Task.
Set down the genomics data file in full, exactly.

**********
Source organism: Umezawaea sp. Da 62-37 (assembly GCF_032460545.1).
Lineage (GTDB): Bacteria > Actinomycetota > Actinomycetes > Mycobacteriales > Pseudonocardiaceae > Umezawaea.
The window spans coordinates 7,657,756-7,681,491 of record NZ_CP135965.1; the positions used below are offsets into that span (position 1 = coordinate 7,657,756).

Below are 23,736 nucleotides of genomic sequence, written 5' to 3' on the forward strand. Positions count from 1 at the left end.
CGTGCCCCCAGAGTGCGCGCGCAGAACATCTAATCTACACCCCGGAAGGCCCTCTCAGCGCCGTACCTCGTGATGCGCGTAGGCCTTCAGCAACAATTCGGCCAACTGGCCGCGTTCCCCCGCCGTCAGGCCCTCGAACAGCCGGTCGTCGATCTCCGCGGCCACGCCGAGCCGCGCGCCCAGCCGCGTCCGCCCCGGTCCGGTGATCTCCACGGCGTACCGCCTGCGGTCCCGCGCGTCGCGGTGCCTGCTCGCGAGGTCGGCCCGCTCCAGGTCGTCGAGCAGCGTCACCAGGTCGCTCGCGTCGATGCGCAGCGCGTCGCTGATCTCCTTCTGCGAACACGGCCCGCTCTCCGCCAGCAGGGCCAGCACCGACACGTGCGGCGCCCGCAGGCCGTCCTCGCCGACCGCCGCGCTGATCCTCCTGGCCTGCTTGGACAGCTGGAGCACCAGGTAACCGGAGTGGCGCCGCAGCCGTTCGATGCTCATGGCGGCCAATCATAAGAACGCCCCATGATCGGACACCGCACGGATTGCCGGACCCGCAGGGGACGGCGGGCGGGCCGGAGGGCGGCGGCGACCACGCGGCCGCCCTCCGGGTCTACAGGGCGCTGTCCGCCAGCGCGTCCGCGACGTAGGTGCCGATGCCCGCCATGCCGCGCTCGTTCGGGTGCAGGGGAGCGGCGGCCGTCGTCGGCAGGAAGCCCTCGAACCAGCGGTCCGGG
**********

Source organism: Umezawaea sp. Da 62-37 (assembly GCF_032460545.1).
Lineage (GTDB): Bacteria > Actinomycetota > Actinomycetes > Mycobacteriales > Pseudonocardiaceae > Umezawaea.
The window spans coordinates 7,657,756-7,681,491 of record NZ_CP135965.1; the positions used below are offsets into that span (position 1 = coordinate 7,657,756).

Below are 23,736 nucleotides of genomic sequence, written 5' to 3' on the forward strand. Positions count from 1 at the left end.
CGTGCCCCCAGAGTGCGCGCGCAGAACATCTAATCTACACCCCGGAAGGCCCTCTCAGCGCCGTACCTCGTGATGCGCGTAGGCCTTCAGCAACAATTCGGCCAACTGGCCGCGTTCCCCCGCCGTCAGGCCCTCGAACAGCCGGTCGTCGATCTCCGCGGCCACGCCGAGCCGCGCGCCCAGCCGCGTCCGCCCCGGTCCGGTGATCTCCACGGCGTACCGCCTGCGGTCCCGCGCGTCGCGGTGCCTGCTCGCGAGGTCGGCCCGCTCCAGGTCGTCGAGCAGCGTCACCAGGTCGCTCGCGTCGATGCGCAGCGCGTCGCTGATCTCCTTCTGCGAACACGGCCCGCTCTCCGCCAGCAGGGCCAGCACCGACACGTGCGGCGCCCGCAGGCCGTCCTCGCCGACCGCCGCGCTGATCCTCCTGGCCTGCTTGGACAGCTGGAGCACCAGGTAACCGGAGTGGCGCCGCAGCCGTTCGATGCTCATGGCGGCCAATCATAAGAACGCCCCATGATCGGACACCGCACGGATTGCCGGACCCGCAGGGGACGGCGGGCGGGCCGGAGGGCGGCGGCGACCACGCGGCCGCCCTCCGGGTCTACAGGGCGCTGTCCGCCAGCGCGTCCGCGACGTAGGTGCCGATGCCCGCCATGCCGCGCTCGTTCGGGTGCAGGGGAGCGGCGGCCGTCGTCGGCAGGAAGCCCTCGAACCAGCGGTCCGGG